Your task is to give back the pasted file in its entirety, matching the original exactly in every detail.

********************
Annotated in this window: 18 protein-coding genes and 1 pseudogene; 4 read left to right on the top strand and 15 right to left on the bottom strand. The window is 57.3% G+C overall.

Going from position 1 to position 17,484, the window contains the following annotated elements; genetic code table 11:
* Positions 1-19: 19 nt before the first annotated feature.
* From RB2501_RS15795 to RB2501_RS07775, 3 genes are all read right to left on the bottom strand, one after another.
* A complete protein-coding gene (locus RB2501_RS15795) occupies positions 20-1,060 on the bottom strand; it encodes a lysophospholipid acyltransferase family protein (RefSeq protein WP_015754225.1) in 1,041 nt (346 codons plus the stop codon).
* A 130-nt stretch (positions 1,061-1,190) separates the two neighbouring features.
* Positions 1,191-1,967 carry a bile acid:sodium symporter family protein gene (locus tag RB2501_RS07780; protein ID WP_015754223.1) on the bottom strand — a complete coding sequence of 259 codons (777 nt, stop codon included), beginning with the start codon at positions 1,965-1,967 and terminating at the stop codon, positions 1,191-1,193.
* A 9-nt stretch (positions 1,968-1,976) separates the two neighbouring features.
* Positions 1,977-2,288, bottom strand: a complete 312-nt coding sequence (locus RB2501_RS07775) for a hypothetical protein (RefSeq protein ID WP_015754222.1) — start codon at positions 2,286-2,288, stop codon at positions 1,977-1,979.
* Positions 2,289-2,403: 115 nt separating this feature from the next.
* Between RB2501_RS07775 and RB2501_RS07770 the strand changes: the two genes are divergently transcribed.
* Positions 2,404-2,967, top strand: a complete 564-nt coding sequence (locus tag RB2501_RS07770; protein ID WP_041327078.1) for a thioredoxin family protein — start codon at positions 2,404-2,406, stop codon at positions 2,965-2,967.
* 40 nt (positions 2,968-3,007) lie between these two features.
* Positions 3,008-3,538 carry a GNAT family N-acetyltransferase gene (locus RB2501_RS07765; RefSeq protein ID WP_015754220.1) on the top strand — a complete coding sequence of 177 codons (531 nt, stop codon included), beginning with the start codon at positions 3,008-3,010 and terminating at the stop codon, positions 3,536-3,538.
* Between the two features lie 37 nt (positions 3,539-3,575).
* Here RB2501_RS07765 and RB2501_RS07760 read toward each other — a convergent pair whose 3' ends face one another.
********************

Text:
Annotated in this window: 18 protein-coding genes and 1 pseudogene; 4 read left to right on the top strand and 15 right to left on the bottom strand. The window is 57.3% G+C overall.

Going from position 1 to position 17,484, the window contains the following annotated elements; genetic code table 11:
* Positions 1-19: 19 nt before the first annotated feature.
* From RB2501_RS15795 to RB2501_RS07775, 3 genes are all read right to left on the bottom strand, one after another.
* A complete protein-coding gene (locus RB2501_RS15795) occupies positions 20-1,060 on the bottom strand; it encodes a lysophospholipid acyltransferase family protein (RefSeq protein WP_015754225.1) in 1,041 nt (346 codons plus the stop codon).
* A 130-nt stretch (positions 1,061-1,190) separates the two neighbouring features.
* Positions 1,191-1,967 carry a bile acid:sodium symporter family protein gene (locus tag RB2501_RS07780; protein ID WP_015754223.1) on the bottom strand — a complete coding sequence of 259 codons (777 nt, stop codon included), beginning with the start codon at positions 1,965-1,967 and terminating at the stop codon, positions 1,191-1,193.
* A 9-nt stretch (positions 1,968-1,976) separates the two neighbouring features.
* Positions 1,977-2,288, bottom strand: a complete 312-nt coding sequence (locus RB2501_RS07775) for a hypothetical protein (RefSeq protein ID WP_015754222.1) — start codon at positions 2,286-2,288, stop codon at positions 1,977-1,979.
* Positions 2,289-2,403: 115 nt separating this feature from the next.
* Between RB2501_RS07775 and RB2501_RS07770 the strand changes: the two genes are divergently transcribed.
* Positions 2,404-2,967, top strand: a complete 564-nt coding sequence (locus tag RB2501_RS07770; protein ID WP_041327078.1) for a thioredoxin family protein — start codon at positions 2,404-2,406, stop codon at positions 2,965-2,967.
* 40 nt (positions 2,968-3,007) lie between these two features.
* Positions 3,008-3,538 carry a GNAT family N-acetyltransferase gene (locus RB2501_RS07765; RefSeq protein ID WP_015754220.1) on the top strand — a complete coding sequence of 177 codons (531 nt, stop codon included), beginning with the start codon at positions 3,008-3,010 and terminating at the stop codon, positions 3,536-3,538.
* Between the two features lie 37 nt (positions 3,539-3,575).
* Here RB2501_RS07765 and RB2501_RS07760 read toward each other — a convergent pair whose 3' ends face one another.